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(Donald Weber)
(Donald Weber)

Mustard-glazed standing rib roast Add to ...

There is something stately and welcoming about a standing rib roast. And as the centrepiece of a Christmas dinner, it is truly magnificent.

Roast beef is both an American and British tradition for the holiday feast. In the United States, turkey is eaten at Thanksgiving in late November, so beef is served at Christmas in many homes. In Britain, a large roast of beef was an upmarket holiday alternative to the ubiquitous, less costly goose.

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According to my butcher, Stephen Alexander of Cumbrae Butchers, Toronto, "People are serving what they want to eat rather than going with the traditional turkey, which is often dry. Rib roasts and tenderloins are the two roasts of choice."

The secret to a great rib roast is to begin with great meat. Look for marbled, aged meat such as prime Canadian Angus beef, preferably naturally raised. The meat should be hung for 21 to 30 days for the best flavour. When it comes to roasting, I am a firm believer in the high-heat method, which involves searing the meat at 450 F before turning the oven down to 350 F to complete the cooking. Although there is more shrinkage than if you cooked the roast at a consistent, but lower, temperature, the fat gets crispy this way and the meat is juicier. It also allows the outer part of the roast to cook more fully than the inside giving your guests a choice of well-done, medium or rare.

Let the roast stand for 20 minutes after cooking. Use the time to make the gravy.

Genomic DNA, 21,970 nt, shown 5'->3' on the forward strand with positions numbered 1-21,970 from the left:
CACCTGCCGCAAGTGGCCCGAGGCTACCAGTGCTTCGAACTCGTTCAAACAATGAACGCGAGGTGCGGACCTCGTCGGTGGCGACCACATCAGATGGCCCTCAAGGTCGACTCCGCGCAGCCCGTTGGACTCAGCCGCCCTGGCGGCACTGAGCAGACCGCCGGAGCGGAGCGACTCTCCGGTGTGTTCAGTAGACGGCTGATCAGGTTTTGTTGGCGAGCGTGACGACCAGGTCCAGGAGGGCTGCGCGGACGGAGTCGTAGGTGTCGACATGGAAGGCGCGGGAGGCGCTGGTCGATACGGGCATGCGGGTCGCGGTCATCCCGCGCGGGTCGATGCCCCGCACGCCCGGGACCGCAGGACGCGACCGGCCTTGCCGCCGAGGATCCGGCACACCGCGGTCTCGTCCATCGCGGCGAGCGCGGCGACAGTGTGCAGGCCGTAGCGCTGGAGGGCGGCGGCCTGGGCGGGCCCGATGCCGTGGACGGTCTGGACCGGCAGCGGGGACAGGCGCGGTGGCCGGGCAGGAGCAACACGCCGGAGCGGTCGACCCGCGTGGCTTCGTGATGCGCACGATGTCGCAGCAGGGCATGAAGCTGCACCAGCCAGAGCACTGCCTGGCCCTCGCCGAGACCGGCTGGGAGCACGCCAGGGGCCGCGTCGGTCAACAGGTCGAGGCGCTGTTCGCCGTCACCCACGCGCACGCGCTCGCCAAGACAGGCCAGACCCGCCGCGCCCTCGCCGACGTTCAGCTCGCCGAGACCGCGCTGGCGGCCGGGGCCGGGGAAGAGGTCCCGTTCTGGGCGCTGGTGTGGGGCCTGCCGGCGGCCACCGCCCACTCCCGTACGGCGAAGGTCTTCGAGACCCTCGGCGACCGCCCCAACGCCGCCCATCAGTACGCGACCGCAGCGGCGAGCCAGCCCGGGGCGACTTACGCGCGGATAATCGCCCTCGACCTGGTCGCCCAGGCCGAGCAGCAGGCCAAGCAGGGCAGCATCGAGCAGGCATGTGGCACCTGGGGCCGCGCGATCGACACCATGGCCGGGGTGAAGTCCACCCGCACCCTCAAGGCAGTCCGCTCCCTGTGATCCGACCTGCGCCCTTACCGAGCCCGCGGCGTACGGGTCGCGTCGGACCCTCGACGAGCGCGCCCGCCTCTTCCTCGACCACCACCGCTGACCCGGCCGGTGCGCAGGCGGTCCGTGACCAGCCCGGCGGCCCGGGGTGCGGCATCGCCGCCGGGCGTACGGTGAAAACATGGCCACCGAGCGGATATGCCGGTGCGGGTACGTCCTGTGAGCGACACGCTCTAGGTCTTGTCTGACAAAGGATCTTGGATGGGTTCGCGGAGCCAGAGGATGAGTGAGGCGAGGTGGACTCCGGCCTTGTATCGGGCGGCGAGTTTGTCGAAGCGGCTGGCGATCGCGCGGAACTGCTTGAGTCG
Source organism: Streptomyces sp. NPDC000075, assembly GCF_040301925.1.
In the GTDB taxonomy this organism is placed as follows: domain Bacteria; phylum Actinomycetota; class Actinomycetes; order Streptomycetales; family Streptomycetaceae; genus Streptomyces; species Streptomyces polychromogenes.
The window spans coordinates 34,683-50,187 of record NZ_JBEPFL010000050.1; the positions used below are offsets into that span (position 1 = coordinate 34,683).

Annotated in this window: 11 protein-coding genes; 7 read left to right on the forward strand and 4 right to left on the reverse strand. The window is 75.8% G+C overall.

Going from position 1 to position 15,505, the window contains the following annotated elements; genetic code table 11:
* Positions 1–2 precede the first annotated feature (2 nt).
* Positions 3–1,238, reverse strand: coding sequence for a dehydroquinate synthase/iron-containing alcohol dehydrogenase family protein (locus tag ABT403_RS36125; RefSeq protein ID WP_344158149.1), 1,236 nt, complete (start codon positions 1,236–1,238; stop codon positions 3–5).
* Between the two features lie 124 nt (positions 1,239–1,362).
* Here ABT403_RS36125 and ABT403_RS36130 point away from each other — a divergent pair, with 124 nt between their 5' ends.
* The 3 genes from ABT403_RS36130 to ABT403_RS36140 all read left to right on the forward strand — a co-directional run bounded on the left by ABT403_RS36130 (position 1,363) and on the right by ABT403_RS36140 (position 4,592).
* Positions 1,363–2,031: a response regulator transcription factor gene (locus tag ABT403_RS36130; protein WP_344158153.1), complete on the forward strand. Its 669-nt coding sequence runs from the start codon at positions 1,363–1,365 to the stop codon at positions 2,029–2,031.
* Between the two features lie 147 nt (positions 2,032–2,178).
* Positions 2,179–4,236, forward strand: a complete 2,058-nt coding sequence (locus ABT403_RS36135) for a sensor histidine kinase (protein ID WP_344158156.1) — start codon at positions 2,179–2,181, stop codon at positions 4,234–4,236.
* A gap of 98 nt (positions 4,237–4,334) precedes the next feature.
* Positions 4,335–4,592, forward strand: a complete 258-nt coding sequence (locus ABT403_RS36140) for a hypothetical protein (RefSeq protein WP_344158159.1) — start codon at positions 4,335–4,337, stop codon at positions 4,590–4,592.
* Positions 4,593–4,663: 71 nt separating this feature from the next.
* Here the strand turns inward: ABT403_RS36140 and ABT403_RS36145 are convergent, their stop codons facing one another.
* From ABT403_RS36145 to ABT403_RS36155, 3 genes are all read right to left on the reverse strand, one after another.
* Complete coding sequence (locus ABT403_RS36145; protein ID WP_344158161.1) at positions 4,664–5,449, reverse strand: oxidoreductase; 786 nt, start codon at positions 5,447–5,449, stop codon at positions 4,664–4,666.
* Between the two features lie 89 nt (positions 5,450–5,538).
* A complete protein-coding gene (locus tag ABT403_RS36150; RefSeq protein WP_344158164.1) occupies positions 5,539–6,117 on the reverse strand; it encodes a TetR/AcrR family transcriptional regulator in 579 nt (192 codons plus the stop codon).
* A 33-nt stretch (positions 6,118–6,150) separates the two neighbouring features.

Ingredients

1 7-pound standing rib roast

1/3 cup Dijon mustard

2 tablespoons olive oil

4 cloves garlic, chopped

2 tablespoons chopped fresh parsley

1 tablespoon coarsely ground black pepper

2 tablespoons soy sauce

1 tablespoon chopped fresh rosemary and thyme, or 1 teaspoon dried

Method

Combine mustard, olive oil, garlic, parsley, pepper, soy sauce and thyme in a bowl. Brush over roast. Let sit for 2 hours or overnight refrigerated.

Preheat oven to 450 F. Turn on broiler. Place roast on rack in roasting pan and broil about 4 minutes. Turn off broiler and continue to bake at 450 F for 30 minutes.

Reduce heat to 350 F and bake 1½ hours longer or until desired degree of doneness. An instant-read thermometer should reach 120 F for rare, 130 F for medium rare and 140 for medium. Remove roast to carving board and let rest for 20 minutes. Cut strings and remove meat from bones. Carve down into thin slices. Serve with pan gravy.

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